This article highlights problems encountered by people with intellectual disabilities when they seek to access healthcare. Four key domains for change (practice, education, policy and research) are explored and some practical strategies for achieving change are identified.
Including people with intellectual disabilities in mainstream health services : Government policy in England since 2001
People with intellectual disabilities experience health inequalities that health services have a duty to address. However, despite numerous reports on poor healthcare for people with learning disabilities, and some attempt to address the issues raised within policy, many health services are still failing people with intellectual disabilities. This article, updated in 2017, describes the policy response in England to the numerous reports on poor healthcare for people with intellectual disabilities since Valuing People 2001.
Do not attempt resuscitation, end-of-life decision-making and associated directives, and their implications for people with intellectual disabilities
This article addresses how legal provisions for people choosing where and how they die, such as advance directives and lasting powers of attorney for health and welfare, affect those with intellectual disabilities.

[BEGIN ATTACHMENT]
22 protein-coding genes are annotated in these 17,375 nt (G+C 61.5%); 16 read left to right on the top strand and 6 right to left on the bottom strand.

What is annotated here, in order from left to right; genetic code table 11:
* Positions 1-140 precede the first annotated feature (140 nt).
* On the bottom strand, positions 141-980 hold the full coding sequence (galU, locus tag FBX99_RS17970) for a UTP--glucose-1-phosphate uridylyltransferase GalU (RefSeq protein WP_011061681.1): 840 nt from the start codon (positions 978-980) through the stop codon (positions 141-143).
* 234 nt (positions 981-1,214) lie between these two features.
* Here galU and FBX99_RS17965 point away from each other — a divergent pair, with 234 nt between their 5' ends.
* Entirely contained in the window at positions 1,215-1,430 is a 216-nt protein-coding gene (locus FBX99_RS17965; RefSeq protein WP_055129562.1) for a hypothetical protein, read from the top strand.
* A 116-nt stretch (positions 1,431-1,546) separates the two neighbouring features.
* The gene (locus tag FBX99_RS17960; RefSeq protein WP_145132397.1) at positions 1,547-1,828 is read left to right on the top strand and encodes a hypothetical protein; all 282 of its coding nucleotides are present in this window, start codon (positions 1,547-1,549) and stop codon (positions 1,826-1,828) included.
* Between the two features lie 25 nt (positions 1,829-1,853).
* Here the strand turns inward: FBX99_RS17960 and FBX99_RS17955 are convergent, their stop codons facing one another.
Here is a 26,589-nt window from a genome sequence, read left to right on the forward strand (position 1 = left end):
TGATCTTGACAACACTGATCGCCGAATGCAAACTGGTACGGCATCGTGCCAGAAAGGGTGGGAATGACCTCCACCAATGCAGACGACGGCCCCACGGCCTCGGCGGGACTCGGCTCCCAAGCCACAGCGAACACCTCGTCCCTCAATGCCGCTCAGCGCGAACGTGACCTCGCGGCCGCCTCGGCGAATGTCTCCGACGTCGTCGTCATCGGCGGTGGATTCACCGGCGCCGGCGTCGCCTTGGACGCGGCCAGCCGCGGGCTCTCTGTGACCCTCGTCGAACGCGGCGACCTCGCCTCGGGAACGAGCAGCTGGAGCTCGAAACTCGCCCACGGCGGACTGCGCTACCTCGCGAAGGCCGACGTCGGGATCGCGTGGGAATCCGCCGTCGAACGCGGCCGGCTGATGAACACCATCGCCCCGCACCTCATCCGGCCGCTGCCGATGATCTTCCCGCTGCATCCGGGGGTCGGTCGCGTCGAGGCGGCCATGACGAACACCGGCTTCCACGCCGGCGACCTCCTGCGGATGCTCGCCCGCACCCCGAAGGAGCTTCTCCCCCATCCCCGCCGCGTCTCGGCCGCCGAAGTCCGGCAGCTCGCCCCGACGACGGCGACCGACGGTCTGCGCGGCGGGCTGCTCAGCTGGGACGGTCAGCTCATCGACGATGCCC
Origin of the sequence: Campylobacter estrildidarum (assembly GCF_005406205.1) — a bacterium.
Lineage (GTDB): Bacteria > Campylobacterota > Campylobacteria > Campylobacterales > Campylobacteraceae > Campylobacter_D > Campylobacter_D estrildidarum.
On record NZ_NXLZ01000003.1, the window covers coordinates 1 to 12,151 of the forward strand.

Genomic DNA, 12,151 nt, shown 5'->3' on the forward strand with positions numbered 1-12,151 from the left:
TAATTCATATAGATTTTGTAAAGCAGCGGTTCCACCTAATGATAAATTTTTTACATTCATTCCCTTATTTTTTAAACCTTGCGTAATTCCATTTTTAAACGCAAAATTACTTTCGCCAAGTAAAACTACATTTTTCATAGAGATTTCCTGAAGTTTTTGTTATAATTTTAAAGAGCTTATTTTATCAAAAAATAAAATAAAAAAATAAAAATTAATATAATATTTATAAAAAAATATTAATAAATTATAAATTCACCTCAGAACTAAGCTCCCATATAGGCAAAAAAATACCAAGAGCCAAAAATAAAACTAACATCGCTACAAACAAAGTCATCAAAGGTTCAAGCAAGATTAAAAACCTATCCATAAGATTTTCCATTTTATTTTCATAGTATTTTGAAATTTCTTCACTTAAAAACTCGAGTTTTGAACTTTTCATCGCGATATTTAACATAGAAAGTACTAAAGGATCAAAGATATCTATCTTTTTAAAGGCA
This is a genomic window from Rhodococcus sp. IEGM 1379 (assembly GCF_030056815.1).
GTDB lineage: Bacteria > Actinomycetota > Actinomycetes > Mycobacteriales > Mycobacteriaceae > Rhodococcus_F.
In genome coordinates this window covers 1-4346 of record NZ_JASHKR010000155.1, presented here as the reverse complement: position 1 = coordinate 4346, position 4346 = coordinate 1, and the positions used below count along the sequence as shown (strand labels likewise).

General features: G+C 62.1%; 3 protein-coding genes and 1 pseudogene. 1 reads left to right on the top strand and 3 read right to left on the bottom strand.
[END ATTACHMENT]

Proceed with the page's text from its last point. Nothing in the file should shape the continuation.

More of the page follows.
The Landmark 19th of March 2014 Supreme Court judgement: The judgement and how do we see Deprivation of Liberty now?
An overview of the 19th of March 2014 Supreme Court judgement and the effects that this judgement is continuing to have on the care of people subject to ‘Deprivation of Liberty Safeguards’.
Being Alert: Changing culture, shaping care – getting care right for people with intellectual disabilities
Accessing health services when you need them is difficult for everyone but particularly for people with an intellectual disability and their families and supporters.
How unusual is Anya? "The fact that Anya has achieved such normality in her life against all the odds is an enormous tribute to her and her family."
This article considers ways of ensuring key health issues are not overlooked in people with intellectual disabilities.